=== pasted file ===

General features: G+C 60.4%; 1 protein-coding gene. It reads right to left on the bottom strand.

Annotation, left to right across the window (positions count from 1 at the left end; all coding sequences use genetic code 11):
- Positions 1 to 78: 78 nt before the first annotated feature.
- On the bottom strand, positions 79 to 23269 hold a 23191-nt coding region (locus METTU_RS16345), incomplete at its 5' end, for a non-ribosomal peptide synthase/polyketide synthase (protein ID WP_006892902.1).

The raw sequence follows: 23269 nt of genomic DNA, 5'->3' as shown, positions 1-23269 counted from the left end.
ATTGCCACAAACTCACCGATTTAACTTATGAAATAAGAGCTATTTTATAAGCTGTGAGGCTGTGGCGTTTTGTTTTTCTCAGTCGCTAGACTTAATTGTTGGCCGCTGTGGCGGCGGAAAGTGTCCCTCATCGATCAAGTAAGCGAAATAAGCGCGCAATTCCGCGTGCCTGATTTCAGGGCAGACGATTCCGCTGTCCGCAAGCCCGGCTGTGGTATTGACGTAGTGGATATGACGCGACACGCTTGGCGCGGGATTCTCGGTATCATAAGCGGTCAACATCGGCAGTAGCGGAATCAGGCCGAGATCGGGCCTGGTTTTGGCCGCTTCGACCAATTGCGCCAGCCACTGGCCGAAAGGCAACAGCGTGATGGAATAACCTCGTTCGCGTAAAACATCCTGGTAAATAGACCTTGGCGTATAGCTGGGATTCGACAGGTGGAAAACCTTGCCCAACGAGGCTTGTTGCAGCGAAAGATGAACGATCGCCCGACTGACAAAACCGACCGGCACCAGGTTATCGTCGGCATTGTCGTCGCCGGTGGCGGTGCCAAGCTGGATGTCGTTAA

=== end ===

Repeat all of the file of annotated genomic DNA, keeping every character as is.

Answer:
General features: G+C 60.4%; 1 protein-coding gene. It reads right to left on the bottom strand.

Annotation, left to right across the window (positions count from 1 at the left end; all coding sequences use genetic code 11):
- Positions 1 to 78: 78 nt before the first annotated feature.
- On the bottom strand, positions 79 to 23269 hold a 23191-nt coding region (locus METTU_RS16345), incomplete at its 5' end, for a non-ribosomal peptide synthase/polyketide synthase (protein ID WP_006892902.1).

The raw sequence follows: 23269 nt of genomic DNA, 5'->3' as shown, positions 1-23269 counted from the left end.
ATTGCCACAAACTCACCGATTTAACTTATGAAATAAGAGCTATTTTATAAGCTGTGAGGCTGTGGCGTTTTGTTTTTCTCAGTCGCTAGACTTAATTGTTGGCCGCTGTGGCGGCGGAAAGTGTCCCTCATCGATCAAGTAAGCGAAATAAGCGCGCAATTCCGCGTGCCTGATTTCAGGGCAGACGATTCCGCTGTCCGCAAGCCCGGCTGTGGTATTGACGTAGTGGATATGACGCGACACGCTTGGCGCGGGATTCTCGGTATCATAAGCGGTCAACATCGGCAGTAGCGGAATCAGGCCGAGATCGGGCCTGGTTTTGGCCGCTTCGACCAATTGCGCCAGCCACTGGCCGAAAGGCAACAGCGTGATGGAATAACCTCGTTCGCGTAAAACATCCTGGTAAATAGACCTTGGCGTATAGCTGGGATTCGACAGGTGGAAAACCTTGCCCAACGAGGCTTGTTGCAGCGAAAGATGAACGATCGCCCGACTGACAAAACCGACCGGCACCAGGTTATCGTCGGCATTGTCGTCGCCGGTGGCGGTGCCAAGCTGGATGTCGTTAA